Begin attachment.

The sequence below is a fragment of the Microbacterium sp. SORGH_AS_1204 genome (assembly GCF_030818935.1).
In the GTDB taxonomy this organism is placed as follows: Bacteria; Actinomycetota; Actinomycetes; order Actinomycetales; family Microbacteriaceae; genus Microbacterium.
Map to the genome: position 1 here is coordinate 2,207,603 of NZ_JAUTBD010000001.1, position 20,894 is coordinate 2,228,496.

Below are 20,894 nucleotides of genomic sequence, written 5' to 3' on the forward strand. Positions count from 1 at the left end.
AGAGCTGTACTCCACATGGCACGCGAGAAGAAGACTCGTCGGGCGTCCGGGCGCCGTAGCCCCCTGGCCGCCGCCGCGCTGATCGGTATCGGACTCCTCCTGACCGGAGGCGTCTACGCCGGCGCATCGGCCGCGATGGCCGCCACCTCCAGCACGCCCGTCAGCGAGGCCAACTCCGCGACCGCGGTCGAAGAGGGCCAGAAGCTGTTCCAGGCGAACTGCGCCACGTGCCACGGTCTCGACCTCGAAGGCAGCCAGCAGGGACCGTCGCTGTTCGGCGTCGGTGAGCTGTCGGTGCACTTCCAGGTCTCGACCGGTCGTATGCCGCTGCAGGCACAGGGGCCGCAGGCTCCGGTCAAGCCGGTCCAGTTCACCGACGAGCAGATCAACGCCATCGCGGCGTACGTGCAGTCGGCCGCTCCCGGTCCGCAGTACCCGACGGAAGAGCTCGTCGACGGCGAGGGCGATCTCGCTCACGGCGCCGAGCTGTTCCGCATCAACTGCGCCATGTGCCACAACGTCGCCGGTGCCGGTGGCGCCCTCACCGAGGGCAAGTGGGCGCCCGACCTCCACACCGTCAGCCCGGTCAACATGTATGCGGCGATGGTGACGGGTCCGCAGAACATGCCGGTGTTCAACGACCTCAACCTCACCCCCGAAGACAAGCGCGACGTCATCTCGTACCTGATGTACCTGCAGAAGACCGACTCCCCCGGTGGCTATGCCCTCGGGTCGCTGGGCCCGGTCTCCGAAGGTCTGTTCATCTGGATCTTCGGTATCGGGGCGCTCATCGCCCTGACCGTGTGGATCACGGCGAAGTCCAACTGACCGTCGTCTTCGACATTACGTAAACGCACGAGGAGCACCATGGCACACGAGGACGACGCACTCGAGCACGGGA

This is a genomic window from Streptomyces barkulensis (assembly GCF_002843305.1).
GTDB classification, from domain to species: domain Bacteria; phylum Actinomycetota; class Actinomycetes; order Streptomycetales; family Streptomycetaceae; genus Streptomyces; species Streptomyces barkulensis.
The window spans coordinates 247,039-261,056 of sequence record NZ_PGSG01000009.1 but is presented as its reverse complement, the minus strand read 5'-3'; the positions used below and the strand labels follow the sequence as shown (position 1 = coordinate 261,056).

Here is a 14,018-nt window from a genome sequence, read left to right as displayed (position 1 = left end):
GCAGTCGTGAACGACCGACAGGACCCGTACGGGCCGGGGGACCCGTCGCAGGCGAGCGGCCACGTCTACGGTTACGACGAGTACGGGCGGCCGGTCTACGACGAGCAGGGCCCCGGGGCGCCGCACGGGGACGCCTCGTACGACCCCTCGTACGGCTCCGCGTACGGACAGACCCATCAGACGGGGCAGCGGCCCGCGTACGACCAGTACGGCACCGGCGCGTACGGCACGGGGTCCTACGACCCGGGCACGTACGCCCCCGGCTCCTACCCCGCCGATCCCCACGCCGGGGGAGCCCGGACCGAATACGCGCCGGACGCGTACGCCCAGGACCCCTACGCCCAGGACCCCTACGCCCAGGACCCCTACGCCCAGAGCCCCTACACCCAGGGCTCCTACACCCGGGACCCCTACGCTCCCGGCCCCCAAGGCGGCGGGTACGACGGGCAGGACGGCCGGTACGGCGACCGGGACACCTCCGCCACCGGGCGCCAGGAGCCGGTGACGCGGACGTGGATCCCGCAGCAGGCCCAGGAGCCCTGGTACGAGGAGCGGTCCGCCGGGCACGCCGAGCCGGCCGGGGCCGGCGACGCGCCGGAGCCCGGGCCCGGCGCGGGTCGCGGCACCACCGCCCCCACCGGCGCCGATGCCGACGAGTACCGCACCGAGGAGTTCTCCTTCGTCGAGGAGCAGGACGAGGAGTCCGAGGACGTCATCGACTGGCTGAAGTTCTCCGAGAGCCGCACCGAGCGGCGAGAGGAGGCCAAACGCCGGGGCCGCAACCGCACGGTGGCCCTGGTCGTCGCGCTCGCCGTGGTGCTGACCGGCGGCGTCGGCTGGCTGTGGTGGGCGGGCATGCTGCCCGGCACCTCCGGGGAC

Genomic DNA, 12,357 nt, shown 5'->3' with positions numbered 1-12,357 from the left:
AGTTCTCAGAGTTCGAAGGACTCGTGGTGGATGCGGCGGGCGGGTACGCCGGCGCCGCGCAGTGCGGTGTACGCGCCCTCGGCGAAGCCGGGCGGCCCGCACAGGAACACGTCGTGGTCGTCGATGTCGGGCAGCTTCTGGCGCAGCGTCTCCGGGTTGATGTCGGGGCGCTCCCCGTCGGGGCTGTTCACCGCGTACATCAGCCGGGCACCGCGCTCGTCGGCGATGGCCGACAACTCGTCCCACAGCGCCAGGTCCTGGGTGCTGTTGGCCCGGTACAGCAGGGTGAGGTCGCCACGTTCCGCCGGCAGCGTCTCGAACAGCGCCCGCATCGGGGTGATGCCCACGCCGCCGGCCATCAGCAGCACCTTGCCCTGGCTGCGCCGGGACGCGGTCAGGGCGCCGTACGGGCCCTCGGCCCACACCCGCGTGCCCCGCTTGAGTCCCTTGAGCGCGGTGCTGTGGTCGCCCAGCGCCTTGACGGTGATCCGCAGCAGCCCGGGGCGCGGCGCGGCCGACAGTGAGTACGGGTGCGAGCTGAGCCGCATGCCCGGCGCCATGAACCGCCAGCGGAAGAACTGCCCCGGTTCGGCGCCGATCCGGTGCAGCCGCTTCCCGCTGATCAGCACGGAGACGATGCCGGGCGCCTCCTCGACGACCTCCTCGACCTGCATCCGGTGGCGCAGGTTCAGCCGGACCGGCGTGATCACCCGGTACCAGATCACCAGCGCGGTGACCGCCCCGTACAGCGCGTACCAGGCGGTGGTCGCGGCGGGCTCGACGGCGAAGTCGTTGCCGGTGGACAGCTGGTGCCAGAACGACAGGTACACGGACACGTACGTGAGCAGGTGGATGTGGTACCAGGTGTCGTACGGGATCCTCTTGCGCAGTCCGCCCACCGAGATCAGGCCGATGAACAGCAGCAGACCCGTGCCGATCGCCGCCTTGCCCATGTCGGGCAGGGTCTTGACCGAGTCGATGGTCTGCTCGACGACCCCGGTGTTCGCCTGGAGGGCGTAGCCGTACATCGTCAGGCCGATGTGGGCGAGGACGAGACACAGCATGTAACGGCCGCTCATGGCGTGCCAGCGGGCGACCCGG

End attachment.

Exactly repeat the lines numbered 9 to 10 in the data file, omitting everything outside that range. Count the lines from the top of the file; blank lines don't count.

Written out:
Here is a 14,018-nt window from a genome sequence, read left to right as displayed (position 1 = left end):
GCAGTCGTGAACGACCGACAGGACCCGTACGGGCCGGGGGACCCGTCGCAGGCGAGCGGCCACGTCTACGGTTACGACGAGTACGGGCGGCCGGTCTACGACGAGCAGGGCCCCGGGGCGCCGCACGGGGACGCCTCGTACGACCCCTCGTACGGCTCCGCGTACGGACAGACCCATCAGACGGGGCAGCGGCCCGCGTACGACCAGTACGGCACCGGCGCGTACGGCACGGGGTCCTACGACCCGGGCACGTACGCCCCCGGCTCCTACCCCGCCGATCCCCACGCCGGGGGAGCCCGGACCGAATACGCGCCGGACGCGTACGCCCAGGACCCCTACGCCCAGGACCCCTACGCCCAGGACCCCTACGCCCAGAGCCCCTACACCCAGGGCTCCTACACCCGGGACCCCTACGCTCCCGGCCCCCAAGGCGGCGGGTACGACGGGCAGGACGGCCGGTACGGCGACCGGGACACCTCCGCCACCGGGCGCCAGGAGCCGGTGACGCGGACGTGGATCCCGCAGCAGGCCCAGGAGCCCTGGTACGAGGAGCGGTCCGCCGGGCACGCCGAGCCGGCCGGGGCCGGCGACGCGCCGGAGCCCGGGCCCGGCGCGGGTCGCGGCACCACCGCCCCCACCGGCGCCGATGCCGACGAGTACCGCACCGAGGAGTTCTCCTTCGTCGAGGAGCAGGACGAGGAGTCCGAGGACGTCATCGACTGGCTGAAGTTCTCCGAGAGCCGCACCGAGCGGCGAGAGGAGGCCAAACGCCGGGGCCGCAACCGCACGGTGGCCCTGGTCGTCGCGCTCGCCGTGGTGCTGACCGGCGGCGTCGGCTGGCTGTGGTGGGCGGGCATGCTGCCCGGCACCTCCGGGGAC